The Future of Collecting

A number of colorful folks attended the recent mini-Modernism Show and quite a few interesting conversations were had. Among the most thought-provoking was a rather depressing thesis put forth by the long-time publisher of an antique collectors magazine. He foresees the end of collecting as a widespread pastime by the middle of this century. While that seems rather extreme, his well-reasoned musings are worth reviewing below.

The argument goes like this. Up until the end of WWII, America's emerging middle class had been shaken by depression and then war. Home ownership was relatively limited and the houses much smaller on average than those of today. Disposable income was limited and didn't go far. It was all most homeowners could do to hold onto what they had.

Prior to that time, antique collecting was largely the purview of the well-to-do. They had the means, the time, the education, and the interest to pursue pastimes beyond those simply required to make a living. In many parts of Europe, antiques were available for a pittance during much of the first half of the 20th century, and the well-traveled American elite could and did buy with both hands. Vast collections were assembled and brought to the New World, many of which became the foundations of great domestic museums. It was a heady time to collect but limited to the very few.

With war's end came a booming economy that elevated the financial condition of millions of Americans. Jobs were plentiful, home ownership was within reach, and today's consumerism revved into gear. During their overseas tours, many GIs had been exposed to historic lands and artifacts for the first time, piquing their interest in the wider world. And upon returning home, and thanks to the GI Bill, millions of servicemen received an education far in advance of their parents and grandparents. It was a time for new directions.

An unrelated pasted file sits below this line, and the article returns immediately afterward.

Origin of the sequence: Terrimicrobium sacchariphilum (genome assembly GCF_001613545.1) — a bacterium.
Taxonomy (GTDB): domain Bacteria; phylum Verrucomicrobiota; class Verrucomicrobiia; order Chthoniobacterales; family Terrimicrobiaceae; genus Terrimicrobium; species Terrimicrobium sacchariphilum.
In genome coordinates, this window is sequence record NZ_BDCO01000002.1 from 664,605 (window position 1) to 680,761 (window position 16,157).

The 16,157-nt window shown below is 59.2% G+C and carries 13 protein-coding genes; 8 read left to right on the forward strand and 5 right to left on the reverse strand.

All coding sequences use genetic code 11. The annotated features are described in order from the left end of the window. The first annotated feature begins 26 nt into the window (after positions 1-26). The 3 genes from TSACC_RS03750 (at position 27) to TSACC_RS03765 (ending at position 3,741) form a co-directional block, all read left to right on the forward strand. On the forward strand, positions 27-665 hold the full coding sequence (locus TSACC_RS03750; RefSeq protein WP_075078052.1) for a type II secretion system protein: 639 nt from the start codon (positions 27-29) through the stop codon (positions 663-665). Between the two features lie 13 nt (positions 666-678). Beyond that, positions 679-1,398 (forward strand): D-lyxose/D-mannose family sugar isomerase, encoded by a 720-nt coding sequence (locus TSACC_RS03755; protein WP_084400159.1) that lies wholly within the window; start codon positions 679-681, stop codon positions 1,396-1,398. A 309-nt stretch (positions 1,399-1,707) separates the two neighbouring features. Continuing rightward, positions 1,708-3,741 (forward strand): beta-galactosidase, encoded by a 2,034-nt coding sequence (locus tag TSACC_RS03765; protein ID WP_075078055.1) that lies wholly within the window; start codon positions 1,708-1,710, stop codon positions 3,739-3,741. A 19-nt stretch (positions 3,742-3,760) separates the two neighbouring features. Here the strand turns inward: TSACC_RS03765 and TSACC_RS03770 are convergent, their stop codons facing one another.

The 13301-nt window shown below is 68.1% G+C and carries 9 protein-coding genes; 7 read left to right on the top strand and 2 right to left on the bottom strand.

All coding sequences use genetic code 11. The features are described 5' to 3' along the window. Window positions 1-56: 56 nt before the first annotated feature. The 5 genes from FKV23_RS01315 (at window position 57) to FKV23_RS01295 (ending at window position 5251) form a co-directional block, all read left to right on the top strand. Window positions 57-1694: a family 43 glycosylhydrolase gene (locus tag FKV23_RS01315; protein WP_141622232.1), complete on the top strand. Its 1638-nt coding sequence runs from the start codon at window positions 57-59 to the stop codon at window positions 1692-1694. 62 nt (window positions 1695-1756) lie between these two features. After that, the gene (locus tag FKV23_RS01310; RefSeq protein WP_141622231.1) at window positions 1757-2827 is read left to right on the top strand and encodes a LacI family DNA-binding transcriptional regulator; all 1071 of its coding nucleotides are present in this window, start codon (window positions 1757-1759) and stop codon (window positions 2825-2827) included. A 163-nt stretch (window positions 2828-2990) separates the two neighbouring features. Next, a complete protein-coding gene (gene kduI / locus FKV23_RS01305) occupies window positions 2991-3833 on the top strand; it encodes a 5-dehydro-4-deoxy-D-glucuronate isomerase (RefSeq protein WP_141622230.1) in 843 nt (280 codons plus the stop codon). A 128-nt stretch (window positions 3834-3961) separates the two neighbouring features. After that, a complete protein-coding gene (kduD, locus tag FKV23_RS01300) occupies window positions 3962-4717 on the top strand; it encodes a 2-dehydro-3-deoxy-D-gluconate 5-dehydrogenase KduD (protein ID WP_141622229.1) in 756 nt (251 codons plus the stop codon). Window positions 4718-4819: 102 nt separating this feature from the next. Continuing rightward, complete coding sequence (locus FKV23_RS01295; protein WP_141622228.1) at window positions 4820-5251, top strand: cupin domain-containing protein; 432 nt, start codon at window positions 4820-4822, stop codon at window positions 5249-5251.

As one result, interest in antiques and collecting grew slowly but surely following war's end. By the 1990s, the antiques and collectibles market was booming. An industry of "limited editions" grew from nothing, and categories like ceramics, lithographs, medallions and statuary were available everywhere. Those were salad days. Of course, too much of a good thing is still too much, and over-production of collectibles eventually saturated the market. How many knick-knacks does one need?

Today the market for such items has softened considerably and according to our publisher friend may go away entirely over the next 30 or so years. The middle class is strapped like never before and millennials have little interest in spending money on anything beyond experiences and technology. Home ownership seems to be decreasing in popularity, making collecting a burdensome hobby. Moreover, there is little of permanent value being made today. The craftsmanship and skilled labor of yore have disappeared as consumers have embraced disposability in all things. Will the young people of today really want to collect iPhones in years to come?

Our publisher's conclusion is that 2050 will look much like 1940 in terms of antiques. The well-heeled will continue to collect, driving up prices of premium items in categories that will cycle hot and cold. Those mid-range collectors that remain will focus on smaller items to accommodate their smaller environments, continuing to ignore craftsmanship in favor of wizardry and pop culture. And the makers of collectible items, already bruised and battered, will all but disappear. In short, it's a buyer's market and will remain so for some time to come.

If all this seems a bit too draconian to you, it does to me as well. Nonetheless, it does reinforce two long-standing tenants of collecting: buy what you like and don't try to out-guess the market. To succeed in that, your crystal ball will have to be much better than mine, and certainly that of our friend the publisher.

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